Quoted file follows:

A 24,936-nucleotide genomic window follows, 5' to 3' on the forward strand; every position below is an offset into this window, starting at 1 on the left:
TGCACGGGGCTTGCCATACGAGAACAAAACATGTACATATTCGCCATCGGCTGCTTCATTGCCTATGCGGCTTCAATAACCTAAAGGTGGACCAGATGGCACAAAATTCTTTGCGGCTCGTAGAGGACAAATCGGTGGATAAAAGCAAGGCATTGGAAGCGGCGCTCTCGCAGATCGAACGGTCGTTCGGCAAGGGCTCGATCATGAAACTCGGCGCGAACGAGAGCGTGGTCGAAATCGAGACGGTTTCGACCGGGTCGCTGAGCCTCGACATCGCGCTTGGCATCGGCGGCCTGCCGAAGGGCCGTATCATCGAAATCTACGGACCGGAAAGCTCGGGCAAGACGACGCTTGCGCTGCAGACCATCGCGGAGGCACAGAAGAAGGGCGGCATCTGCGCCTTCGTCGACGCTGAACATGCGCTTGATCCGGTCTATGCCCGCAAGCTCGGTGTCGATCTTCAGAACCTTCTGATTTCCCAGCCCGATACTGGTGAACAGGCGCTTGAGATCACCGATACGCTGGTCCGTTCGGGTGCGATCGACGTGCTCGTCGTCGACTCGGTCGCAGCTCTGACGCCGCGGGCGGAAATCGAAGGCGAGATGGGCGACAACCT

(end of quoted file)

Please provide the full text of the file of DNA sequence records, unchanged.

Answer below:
A 24,936-nucleotide genomic window follows, 5' to 3' on the forward strand; every position below is an offset into this window, starting at 1 on the left:
TGCACGGGGCTTGCCATACGAGAACAAAACATGTACATATTCGCCATCGGCTGCTTCATTGCCTATGCGGCTTCAATAACCTAAAGGTGGACCAGATGGCACAAAATTCTTTGCGGCTCGTAGAGGACAAATCGGTGGATAAAAGCAAGGCATTGGAAGCGGCGCTCTCGCAGATCGAACGGTCGTTCGGCAAGGGCTCGATCATGAAACTCGGCGCGAACGAGAGCGTGGTCGAAATCGAGACGGTTTCGACCGGGTCGCTGAGCCTCGACATCGCGCTTGGCATCGGCGGCCTGCCGAAGGGCCGTATCATCGAAATCTACGGACCGGAAAGCTCGGGCAAGACGACGCTTGCGCTGCAGACCATCGCGGAGGCACAGAAGAAGGGCGGCATCTGCGCCTTCGTCGACGCTGAACATGCGCTTGATCCGGTCTATGCCCGCAAGCTCGGTGTCGATCTTCAGAACCTTCTGATTTCCCAGCCCGATACTGGTGAACAGGCGCTTGAGATCACCGATACGCTGGTCCGTTCGGGTGCGATCGACGTGCTCGTCGTCGACTCGGTCGCAGCTCTGACGCCGCGGGCGGAAATCGAAGGCGAGATGGGCGACAACCT